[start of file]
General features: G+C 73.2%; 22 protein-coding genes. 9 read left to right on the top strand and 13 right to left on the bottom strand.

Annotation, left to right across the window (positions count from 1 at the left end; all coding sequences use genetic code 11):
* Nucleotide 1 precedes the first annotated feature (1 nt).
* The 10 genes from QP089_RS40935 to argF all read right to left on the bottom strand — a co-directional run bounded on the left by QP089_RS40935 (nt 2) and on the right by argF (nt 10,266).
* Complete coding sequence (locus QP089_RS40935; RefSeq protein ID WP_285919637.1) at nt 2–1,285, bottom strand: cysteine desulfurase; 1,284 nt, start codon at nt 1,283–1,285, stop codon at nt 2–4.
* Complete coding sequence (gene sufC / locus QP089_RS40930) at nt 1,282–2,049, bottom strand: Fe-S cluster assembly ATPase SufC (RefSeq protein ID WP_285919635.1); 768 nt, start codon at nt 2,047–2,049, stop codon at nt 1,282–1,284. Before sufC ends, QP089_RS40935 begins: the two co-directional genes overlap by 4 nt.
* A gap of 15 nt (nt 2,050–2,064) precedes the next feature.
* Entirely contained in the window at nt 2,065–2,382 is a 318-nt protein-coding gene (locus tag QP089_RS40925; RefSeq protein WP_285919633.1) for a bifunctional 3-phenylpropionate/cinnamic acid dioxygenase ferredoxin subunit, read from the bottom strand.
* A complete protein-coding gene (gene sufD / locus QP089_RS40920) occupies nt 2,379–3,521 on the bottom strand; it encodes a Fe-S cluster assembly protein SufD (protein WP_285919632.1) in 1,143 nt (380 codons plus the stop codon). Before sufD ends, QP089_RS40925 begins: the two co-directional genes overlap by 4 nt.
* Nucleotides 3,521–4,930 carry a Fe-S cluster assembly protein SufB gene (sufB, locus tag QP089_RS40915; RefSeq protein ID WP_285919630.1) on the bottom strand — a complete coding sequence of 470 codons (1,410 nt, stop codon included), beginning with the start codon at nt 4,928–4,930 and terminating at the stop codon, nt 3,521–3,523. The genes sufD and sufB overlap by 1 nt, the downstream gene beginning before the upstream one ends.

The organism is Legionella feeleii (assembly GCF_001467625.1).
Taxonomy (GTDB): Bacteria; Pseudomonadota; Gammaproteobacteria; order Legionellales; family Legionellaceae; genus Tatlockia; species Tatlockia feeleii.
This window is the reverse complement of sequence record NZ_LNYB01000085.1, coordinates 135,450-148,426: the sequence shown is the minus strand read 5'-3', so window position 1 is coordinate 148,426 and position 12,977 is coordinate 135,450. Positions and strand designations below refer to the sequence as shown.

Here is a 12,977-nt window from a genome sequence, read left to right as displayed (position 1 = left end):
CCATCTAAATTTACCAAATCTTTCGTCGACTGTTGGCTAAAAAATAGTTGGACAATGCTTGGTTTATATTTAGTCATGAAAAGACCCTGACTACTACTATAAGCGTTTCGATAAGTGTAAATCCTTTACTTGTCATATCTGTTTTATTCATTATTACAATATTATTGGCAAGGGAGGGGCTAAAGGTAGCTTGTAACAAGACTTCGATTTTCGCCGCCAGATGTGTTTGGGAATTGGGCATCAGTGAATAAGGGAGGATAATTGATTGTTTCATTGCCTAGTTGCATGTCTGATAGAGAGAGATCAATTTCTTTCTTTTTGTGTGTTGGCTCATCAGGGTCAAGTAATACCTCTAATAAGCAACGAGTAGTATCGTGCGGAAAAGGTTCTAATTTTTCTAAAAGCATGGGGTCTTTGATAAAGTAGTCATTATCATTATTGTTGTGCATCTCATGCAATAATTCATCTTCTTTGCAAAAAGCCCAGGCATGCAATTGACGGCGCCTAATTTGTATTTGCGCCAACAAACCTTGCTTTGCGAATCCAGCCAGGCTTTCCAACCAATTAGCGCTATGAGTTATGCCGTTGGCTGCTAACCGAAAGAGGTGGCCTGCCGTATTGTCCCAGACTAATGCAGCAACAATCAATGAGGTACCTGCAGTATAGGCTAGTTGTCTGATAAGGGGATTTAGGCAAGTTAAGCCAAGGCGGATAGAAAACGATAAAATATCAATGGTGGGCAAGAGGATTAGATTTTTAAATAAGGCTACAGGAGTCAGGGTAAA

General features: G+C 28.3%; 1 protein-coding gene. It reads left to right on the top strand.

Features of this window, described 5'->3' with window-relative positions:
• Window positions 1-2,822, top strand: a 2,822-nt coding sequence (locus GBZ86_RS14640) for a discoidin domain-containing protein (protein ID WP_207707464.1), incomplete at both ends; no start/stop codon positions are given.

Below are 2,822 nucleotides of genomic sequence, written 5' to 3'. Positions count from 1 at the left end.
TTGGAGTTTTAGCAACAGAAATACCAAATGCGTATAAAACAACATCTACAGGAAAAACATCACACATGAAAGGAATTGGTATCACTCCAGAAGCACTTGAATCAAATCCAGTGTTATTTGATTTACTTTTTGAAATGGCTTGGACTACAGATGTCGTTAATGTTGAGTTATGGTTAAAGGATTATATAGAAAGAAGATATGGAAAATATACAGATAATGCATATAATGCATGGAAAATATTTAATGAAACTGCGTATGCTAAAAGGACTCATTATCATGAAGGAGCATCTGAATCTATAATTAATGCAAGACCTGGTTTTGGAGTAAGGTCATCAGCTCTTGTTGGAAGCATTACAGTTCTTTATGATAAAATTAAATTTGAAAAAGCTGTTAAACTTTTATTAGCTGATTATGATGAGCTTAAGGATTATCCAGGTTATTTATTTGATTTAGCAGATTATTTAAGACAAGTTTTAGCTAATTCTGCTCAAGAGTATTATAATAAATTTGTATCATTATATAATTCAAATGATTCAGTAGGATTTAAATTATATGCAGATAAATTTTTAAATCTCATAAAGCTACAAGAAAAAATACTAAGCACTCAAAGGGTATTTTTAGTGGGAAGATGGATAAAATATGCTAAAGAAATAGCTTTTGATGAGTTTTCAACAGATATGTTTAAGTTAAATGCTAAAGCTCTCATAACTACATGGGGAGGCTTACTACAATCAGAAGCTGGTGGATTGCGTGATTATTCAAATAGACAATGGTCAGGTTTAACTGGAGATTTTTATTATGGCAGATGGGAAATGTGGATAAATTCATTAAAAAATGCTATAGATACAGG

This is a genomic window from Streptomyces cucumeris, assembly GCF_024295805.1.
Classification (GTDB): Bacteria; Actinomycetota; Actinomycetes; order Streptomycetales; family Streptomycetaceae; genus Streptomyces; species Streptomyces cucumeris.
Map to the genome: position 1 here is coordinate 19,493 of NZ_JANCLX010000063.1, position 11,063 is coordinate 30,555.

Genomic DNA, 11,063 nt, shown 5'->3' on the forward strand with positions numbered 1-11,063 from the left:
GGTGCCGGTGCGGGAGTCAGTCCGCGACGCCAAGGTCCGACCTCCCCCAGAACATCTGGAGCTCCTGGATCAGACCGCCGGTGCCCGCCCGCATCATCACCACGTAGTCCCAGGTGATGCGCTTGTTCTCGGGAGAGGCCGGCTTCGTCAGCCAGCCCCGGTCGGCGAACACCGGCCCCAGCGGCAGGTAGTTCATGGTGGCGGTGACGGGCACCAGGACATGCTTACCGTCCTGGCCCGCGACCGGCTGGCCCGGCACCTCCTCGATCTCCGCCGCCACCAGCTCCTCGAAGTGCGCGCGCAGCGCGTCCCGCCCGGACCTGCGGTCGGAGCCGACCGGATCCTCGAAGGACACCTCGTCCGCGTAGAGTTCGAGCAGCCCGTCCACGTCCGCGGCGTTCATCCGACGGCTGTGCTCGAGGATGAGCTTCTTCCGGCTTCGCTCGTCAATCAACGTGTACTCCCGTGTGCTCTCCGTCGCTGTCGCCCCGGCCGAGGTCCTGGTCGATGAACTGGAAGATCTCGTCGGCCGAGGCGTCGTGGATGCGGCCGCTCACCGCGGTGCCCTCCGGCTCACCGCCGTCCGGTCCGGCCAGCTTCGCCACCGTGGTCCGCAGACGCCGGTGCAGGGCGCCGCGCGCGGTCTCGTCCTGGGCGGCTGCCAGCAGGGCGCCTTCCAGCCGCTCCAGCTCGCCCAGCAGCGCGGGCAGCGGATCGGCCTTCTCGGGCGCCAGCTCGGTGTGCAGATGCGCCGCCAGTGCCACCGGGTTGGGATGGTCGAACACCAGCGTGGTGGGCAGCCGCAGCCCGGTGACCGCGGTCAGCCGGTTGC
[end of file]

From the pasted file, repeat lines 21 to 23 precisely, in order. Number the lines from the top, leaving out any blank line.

This is a genomic window from Streptomyces cucumeris, assembly GCF_024295805.1.
Classification (GTDB): Bacteria; Actinomycetota; Actinomycetes; order Streptomycetales; family Streptomycetaceae; genus Streptomyces; species Streptomyces cucumeris.
Map to the genome: position 1 here is coordinate 19,493 of NZ_JANCLX010000063.1, position 11,063 is coordinate 30,555.